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Cost of moving: New York No. 1 for business, No. 1 for expensive living

New York may be the most influential city in the world, but it's also among the most expensive.

New York may be the most influential city in the world, but it's also among the most expensive.

Forget London, forget Tokyo and forget Paris; if you're looking to live in a city with more clout, more chutzpah and more pizza than any other city in the world, New York City is the place for you. The Big Apple was recently ranked by Bloomberg as the No. 1 global business center in the world. But success has its price.

New York beat out 65 other major world cities to claim the top spot on this year's list, but this isn't a first-time feat. New York has consistently ranked the most influential city in the world in years past, according to Bloomberg. While some cynics might suggest the city gets a boost in this particular ranking because the news source's founder is current mayor Michael Bloomberg, a number of other magazines and newspapers, including The Economist and Euromoney, have recognized the city's broad power. Even the Bloomberg study received assistance from Chicago-based A.T. Kearney.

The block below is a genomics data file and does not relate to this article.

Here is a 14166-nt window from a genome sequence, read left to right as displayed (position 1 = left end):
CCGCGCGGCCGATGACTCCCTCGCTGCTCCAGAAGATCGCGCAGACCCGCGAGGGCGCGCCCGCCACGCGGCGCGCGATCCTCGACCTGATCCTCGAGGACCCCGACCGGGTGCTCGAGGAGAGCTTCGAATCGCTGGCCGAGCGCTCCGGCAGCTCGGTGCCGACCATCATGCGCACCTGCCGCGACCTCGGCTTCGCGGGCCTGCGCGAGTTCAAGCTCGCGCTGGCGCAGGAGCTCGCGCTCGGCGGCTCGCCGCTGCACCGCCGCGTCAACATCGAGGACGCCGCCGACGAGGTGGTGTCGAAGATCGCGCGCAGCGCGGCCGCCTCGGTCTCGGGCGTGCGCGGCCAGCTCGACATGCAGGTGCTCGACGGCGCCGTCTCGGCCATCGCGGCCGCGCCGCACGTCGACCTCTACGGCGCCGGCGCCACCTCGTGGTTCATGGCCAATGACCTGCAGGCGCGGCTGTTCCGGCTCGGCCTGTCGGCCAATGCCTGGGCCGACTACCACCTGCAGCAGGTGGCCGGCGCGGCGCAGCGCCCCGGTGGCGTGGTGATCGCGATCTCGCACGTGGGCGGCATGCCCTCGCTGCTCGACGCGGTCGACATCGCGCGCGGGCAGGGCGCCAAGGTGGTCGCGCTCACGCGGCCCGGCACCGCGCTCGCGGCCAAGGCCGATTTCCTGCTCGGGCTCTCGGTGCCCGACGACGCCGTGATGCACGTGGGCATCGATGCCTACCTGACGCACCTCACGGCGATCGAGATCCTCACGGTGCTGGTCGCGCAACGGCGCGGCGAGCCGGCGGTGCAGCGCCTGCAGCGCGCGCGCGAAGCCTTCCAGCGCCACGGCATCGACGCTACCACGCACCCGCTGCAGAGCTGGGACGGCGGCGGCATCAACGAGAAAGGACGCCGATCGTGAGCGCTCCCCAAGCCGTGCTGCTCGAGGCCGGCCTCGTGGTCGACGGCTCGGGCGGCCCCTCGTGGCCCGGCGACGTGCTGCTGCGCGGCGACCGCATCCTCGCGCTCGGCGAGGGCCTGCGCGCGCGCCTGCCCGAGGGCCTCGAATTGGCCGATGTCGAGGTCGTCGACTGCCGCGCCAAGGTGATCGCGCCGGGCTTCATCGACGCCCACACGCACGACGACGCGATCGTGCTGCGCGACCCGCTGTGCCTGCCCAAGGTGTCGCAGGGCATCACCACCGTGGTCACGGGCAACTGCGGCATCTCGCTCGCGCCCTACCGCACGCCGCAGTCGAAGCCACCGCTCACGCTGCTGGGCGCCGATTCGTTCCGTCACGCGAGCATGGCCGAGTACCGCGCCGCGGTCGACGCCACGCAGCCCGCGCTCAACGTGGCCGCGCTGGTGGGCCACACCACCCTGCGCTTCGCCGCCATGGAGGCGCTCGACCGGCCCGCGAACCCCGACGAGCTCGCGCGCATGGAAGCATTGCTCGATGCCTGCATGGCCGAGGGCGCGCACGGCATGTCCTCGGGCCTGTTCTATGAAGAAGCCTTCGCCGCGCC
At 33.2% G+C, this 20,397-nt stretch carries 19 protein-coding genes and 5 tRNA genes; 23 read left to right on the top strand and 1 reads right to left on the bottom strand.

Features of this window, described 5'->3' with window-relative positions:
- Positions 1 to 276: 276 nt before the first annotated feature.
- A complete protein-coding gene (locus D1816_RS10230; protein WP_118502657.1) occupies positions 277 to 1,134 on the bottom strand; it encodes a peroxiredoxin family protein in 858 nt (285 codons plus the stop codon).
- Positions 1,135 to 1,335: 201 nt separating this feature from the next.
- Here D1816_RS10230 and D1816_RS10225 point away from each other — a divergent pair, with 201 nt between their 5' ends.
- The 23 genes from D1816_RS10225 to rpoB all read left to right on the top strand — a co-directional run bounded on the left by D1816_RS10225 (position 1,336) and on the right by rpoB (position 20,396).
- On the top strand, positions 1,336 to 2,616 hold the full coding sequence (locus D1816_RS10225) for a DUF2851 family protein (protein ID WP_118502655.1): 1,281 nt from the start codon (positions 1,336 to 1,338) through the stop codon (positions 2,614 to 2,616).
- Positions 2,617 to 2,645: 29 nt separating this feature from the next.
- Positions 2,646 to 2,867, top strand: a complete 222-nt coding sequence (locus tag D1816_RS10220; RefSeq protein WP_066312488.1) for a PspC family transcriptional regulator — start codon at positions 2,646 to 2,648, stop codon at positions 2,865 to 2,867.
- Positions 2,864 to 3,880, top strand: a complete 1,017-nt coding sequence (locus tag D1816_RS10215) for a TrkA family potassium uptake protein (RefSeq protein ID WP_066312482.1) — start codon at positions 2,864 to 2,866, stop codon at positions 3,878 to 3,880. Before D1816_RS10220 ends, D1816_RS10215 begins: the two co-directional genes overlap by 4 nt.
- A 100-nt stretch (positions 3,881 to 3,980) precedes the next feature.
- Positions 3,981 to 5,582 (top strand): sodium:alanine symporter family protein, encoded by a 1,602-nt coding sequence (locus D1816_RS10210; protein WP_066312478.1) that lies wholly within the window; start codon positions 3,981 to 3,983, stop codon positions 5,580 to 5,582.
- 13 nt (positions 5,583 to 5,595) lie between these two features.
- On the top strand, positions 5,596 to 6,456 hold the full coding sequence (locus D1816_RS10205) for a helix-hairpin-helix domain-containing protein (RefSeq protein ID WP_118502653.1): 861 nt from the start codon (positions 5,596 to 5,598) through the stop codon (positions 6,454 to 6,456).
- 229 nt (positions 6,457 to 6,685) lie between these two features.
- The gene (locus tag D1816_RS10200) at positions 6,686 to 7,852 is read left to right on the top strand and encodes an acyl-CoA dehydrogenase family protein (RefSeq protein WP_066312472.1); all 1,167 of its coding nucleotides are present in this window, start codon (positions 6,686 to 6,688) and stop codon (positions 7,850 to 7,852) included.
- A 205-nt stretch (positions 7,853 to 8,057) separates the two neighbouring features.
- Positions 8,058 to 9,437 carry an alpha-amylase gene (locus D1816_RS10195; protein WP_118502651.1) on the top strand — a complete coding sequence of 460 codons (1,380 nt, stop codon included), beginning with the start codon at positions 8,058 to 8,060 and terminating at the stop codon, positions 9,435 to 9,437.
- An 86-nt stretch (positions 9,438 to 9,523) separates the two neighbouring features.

If you're considering packing up and moving to New York, what are some of the things you'll find that make it such a world leader?

For one thing, the city is home to a lot of lawyers. One of the ways A.T. Kearney determines a city's influence is by counting all the lawyers, advertising agencies, accountants and other business-service firms. The agency also took stock of how many international companies have offices there. For those who are looking for a city where jobs in law, politics or international finance are plentiful, New York is the place to go.

But if you're serious about moving to New York, you'd better have a sizeable moving budget. Three of the city's five boroughs appear on a recent breakdown of the most expensive places to live in America. With a cost of living more than twice that of the rest of the country, Manhattan tops the Council for Community and Economic Research index for 2011. Nearby Brooklyn comes in second with living costs roughly 82 percent higher than the rest of the United States, and Queens takes the No. 5 position with 53 percent higher costs. A New York Daily News article citing research from 2009 stated that a person making $50,000 per year in Houston would have to make $123,322 to maintain the same standard of living in New York.